Ortho Dx: Right forearm stiffness - Clinical Advisor

Ortho Dx: Right forearm stiffness

Slideshow

  • Anteroposterior view

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    Anteroposterior view

A 23-year-old man presents with right forearm stiffness for several weeks. Twelve months ago, he had an open reduction and internal fixation of his right radius and ulnar diaphyseal fractures. Anteroposterior radiograph of the forearm shows that the patient has developed a synostosis between the radius and ulna.

This case has been brought to you in partnership with the Journal of Orthopedics for Physician Assistants.

A synostosis is a fusion of two bones. A radioulnar synostosis occurs when a bony bridge forms between the radius and the ulna. Bone formation between the radius and ulnar occurs after the bone has been disrupted either by fracture...

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A synostosis is a fusion of two bones. A radioulnar synostosis occurs when a bony bridge forms between the radius and the ulna. Bone formation between the radius and ulnar occurs after the bone has been disrupted either by fracture or iotrogenic trauma that causes heterotopic ossification. One such iotrogenic cause can be a distal biceps repair. Patients with a radioulnar synostosis generally present with decreasing forearm rotation. A decrease in supination and pronation can be disabling with activities that require forearm rotation such as twisting or lifting objects. As the synostosis develops, forearm motion can be painful, but often the pain subsides with complete bridging of the synostosis.1,2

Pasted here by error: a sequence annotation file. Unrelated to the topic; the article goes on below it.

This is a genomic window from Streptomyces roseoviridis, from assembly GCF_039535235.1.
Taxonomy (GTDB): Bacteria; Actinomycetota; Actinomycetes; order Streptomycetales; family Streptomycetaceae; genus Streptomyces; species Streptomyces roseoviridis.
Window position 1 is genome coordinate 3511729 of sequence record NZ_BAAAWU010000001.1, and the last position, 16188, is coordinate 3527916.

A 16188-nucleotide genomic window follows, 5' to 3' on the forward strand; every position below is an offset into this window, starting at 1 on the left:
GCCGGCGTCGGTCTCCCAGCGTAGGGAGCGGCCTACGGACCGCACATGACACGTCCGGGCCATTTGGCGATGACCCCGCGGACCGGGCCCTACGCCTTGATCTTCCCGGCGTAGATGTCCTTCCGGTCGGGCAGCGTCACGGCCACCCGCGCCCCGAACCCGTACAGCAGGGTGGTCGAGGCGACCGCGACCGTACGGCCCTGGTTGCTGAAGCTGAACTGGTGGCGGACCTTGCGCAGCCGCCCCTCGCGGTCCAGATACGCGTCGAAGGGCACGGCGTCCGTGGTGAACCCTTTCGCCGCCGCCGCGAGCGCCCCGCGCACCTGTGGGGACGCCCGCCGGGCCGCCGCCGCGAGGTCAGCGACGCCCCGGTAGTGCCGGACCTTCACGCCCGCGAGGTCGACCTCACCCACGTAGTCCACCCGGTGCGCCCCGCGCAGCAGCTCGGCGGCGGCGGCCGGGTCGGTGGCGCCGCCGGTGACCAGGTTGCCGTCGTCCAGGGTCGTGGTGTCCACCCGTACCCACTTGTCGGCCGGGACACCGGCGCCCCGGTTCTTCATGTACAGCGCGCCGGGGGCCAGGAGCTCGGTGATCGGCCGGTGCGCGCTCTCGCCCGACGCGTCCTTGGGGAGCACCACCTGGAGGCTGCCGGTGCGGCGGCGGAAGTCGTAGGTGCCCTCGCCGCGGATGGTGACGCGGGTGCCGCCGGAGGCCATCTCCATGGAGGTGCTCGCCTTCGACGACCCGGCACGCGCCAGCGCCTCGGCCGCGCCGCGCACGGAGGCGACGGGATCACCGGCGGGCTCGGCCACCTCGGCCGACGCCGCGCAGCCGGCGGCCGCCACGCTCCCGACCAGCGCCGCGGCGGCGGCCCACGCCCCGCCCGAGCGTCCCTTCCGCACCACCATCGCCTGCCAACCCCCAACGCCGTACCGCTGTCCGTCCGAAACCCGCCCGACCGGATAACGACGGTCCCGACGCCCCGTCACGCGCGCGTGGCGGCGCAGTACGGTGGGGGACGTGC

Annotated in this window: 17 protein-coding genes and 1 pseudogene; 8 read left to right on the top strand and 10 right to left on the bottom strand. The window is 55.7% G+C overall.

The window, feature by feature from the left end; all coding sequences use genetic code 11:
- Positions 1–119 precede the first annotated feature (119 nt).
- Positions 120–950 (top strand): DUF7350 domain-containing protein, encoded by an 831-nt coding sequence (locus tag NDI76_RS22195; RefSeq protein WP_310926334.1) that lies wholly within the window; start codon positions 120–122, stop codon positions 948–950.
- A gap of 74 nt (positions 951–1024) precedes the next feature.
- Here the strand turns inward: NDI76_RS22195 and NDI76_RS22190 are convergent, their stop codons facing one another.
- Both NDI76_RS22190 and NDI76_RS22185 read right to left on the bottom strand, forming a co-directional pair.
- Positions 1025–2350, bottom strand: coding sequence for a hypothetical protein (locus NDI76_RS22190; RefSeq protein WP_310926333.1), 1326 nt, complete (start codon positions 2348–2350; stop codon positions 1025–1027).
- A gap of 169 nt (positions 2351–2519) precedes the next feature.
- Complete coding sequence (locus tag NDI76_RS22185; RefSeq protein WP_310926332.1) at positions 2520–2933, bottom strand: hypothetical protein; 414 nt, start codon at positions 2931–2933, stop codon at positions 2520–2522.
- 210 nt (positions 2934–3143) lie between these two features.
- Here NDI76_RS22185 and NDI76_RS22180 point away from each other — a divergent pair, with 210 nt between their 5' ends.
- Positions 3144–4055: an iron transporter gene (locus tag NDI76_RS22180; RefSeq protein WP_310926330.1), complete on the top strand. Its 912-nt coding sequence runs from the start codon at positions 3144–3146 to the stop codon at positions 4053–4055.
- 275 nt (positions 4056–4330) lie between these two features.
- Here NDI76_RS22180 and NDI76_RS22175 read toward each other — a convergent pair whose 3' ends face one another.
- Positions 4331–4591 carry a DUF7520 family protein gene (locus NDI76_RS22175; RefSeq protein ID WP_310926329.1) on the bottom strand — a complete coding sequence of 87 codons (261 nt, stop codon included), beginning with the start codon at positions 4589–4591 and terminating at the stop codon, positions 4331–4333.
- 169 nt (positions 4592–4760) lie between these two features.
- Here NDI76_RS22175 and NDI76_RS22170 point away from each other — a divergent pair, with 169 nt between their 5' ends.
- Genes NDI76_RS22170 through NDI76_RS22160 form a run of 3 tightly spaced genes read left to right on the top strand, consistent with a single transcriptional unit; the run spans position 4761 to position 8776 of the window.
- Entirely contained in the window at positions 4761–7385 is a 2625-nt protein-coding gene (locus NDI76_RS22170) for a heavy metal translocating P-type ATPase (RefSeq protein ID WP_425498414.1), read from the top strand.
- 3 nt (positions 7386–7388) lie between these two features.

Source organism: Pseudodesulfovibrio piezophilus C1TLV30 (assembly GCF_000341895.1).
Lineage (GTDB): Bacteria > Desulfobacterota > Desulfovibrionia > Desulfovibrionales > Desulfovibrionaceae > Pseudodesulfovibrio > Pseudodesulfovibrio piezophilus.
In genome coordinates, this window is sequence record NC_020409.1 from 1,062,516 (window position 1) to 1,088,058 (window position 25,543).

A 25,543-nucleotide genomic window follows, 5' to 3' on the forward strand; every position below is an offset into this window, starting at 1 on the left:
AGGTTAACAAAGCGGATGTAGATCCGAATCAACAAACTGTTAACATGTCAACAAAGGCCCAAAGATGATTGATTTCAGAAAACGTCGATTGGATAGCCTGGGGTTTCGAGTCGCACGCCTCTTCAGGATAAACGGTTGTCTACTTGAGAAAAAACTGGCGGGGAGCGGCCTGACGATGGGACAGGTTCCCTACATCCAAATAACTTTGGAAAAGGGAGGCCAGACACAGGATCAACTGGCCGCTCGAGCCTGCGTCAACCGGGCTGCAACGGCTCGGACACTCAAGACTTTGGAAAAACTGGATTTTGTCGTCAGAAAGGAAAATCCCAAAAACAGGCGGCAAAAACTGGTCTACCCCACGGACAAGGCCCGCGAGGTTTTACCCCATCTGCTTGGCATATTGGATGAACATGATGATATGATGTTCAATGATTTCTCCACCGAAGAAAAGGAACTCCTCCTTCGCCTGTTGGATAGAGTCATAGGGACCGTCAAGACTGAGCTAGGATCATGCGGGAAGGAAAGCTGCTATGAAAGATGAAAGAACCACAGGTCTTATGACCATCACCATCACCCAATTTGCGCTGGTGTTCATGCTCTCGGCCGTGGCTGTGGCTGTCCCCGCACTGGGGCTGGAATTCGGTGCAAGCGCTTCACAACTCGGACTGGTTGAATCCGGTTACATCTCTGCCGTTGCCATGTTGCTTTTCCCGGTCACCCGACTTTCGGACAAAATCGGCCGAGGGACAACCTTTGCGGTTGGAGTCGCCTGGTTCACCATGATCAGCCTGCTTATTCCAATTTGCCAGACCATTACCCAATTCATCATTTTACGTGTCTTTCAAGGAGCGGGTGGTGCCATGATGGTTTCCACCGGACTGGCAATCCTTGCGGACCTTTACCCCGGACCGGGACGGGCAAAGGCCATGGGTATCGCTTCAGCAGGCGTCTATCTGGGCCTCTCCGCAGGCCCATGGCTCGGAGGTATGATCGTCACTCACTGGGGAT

Surgical resection of the synostosis is recommended for patients who cannot tolerate restricted forearm motion. The goal of surgery is to remove the bridging bone and improve forearm motion. Surgical resection comes with risks, however, as the neurovascular structures of the forearm run along the synostosis. Surgical resection is usually performed between 1 and 2 years after the original injury. Once the synostosis is resected, a barrier such as bone wax or silicone is generally used between the radius and ulnar to help prevent recurrence. Although the postoperative use of radiation therapy and NSAIDS have failed to show a decrease in postoperative heterotopic ossification, these treatments are often used to help prevent recurrence. Recurrence rates can range from 6% to 35%.1,2

Dagan Cloutier, MPAS, PA-C, practices in a multispecialty orthopedic group in the southern New Hampshire region and is editor-in-chief of the Journal of Orthopedics for Physician Assistants (JOPA).

References

  1. Jupiter JB, Ring D. Operative treatment of post-traumatic proximal radioulnar synostosis. J Bone Joint Surg Am. 1998;80:248-257.
  2. Kamineni S, Maritz NG, Morrey BF. Proximal radial resection for posttraumatic radioulnar synostosis: a new technique to improve forearm rotation. J Bone Joint Surg Am. 2002;84-A(5):745-751.
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